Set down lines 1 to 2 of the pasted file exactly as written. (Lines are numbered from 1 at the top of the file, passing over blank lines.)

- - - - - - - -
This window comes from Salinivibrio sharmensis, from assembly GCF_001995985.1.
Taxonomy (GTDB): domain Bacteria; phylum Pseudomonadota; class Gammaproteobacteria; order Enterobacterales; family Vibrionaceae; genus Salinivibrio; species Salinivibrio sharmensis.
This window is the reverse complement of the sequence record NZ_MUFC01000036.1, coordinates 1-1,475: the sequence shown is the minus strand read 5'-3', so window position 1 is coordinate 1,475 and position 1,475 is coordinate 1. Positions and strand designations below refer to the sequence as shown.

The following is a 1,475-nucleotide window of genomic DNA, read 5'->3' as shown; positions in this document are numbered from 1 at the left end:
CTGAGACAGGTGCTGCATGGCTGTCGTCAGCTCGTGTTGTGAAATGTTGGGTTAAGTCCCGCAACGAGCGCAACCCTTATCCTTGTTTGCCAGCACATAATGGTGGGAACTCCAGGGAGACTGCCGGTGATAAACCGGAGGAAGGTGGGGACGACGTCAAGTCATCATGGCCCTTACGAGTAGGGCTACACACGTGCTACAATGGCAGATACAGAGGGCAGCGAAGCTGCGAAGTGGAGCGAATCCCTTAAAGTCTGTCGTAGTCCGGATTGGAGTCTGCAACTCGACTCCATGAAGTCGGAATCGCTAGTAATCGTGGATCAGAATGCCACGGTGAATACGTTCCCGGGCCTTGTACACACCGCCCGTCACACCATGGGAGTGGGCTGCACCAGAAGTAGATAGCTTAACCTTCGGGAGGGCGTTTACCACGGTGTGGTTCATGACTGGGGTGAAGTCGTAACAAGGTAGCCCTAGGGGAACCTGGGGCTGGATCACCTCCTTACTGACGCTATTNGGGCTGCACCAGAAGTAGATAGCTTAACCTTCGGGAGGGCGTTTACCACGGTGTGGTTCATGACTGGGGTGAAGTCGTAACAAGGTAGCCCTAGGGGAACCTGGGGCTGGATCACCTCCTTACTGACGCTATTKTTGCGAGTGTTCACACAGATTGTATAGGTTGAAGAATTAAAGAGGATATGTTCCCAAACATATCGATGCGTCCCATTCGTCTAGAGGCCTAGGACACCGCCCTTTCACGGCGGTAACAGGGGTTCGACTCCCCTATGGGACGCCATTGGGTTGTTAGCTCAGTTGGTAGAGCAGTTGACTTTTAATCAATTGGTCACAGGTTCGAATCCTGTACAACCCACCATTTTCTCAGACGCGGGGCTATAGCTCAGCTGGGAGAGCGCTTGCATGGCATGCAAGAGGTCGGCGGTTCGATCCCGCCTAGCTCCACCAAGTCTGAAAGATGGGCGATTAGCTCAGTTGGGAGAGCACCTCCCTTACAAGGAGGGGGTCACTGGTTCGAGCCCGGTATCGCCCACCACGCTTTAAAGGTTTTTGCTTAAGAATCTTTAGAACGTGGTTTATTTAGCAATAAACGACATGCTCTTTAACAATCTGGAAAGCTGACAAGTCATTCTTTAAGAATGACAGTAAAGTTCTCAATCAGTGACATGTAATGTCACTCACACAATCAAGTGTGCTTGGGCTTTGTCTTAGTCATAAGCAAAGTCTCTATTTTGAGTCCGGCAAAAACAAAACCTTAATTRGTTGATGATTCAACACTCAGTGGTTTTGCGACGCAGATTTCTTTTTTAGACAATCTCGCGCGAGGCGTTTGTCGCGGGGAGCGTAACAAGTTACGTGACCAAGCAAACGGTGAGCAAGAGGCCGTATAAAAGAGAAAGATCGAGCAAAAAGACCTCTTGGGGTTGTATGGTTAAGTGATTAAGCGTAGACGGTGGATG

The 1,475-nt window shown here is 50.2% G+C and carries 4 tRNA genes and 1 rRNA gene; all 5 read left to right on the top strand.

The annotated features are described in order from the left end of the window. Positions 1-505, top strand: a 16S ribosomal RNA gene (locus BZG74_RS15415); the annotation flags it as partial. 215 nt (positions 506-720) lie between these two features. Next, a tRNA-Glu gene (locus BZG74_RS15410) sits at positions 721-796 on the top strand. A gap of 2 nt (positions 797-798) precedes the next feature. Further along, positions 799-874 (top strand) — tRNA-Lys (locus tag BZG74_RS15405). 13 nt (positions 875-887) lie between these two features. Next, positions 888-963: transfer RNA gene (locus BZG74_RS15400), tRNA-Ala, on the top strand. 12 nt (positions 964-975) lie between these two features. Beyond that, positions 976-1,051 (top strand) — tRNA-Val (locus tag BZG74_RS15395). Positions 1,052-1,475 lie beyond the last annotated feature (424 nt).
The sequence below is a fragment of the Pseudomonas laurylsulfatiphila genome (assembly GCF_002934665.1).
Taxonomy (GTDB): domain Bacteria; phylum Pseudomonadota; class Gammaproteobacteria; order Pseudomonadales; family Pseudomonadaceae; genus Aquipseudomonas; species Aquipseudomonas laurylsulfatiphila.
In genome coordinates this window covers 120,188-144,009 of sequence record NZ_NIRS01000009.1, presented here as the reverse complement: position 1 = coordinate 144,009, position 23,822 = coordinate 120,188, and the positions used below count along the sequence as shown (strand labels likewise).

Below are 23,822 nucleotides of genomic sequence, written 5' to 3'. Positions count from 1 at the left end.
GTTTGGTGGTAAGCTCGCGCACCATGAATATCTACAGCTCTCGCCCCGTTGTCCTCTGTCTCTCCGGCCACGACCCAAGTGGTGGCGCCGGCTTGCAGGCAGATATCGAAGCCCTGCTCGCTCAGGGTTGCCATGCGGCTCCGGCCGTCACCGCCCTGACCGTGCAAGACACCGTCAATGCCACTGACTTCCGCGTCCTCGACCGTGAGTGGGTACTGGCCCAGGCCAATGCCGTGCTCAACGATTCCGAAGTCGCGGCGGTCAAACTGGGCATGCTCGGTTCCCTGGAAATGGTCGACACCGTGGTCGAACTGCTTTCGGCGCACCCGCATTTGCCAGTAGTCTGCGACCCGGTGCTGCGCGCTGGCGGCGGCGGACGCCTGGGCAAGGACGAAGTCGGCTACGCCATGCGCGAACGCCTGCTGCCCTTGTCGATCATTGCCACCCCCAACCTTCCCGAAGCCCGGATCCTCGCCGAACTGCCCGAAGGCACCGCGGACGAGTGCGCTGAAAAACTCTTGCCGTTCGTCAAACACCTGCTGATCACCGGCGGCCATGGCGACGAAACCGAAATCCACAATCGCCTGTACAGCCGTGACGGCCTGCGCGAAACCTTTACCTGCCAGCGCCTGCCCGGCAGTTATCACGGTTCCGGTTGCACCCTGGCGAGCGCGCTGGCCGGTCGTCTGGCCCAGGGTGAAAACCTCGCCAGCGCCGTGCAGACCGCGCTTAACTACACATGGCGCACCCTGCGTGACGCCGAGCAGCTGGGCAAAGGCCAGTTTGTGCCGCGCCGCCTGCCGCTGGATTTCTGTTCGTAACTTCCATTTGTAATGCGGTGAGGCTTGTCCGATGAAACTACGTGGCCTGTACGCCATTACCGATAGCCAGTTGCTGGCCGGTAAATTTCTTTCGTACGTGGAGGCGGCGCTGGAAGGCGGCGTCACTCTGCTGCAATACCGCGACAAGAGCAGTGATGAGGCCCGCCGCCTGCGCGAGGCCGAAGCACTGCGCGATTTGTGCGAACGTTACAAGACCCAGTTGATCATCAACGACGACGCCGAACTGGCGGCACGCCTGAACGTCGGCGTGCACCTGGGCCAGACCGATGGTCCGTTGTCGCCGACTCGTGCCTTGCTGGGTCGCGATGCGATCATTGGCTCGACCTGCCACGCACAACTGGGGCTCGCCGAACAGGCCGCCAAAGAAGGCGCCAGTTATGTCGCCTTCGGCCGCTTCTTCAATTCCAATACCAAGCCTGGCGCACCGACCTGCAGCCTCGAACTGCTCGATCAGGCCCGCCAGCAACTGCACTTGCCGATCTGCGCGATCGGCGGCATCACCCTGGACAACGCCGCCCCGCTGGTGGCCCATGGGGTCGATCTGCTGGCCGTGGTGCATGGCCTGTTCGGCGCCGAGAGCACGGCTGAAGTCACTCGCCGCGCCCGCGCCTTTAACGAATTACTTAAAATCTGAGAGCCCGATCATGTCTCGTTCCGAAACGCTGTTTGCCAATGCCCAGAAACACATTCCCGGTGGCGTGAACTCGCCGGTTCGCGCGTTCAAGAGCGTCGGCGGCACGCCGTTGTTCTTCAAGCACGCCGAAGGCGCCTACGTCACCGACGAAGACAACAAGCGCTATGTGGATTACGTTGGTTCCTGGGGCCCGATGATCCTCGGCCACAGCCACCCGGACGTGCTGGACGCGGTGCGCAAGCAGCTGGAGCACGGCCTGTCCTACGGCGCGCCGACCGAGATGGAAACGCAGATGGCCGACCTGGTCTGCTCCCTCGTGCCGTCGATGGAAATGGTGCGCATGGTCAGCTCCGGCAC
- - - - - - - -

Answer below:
This window comes from Salinivibrio sharmensis, from assembly GCF_001995985.1.
Taxonomy (GTDB): domain Bacteria; phylum Pseudomonadota; class Gammaproteobacteria; order Enterobacterales; family Vibrionaceae; genus Salinivibrio; species Salinivibrio sharmensis.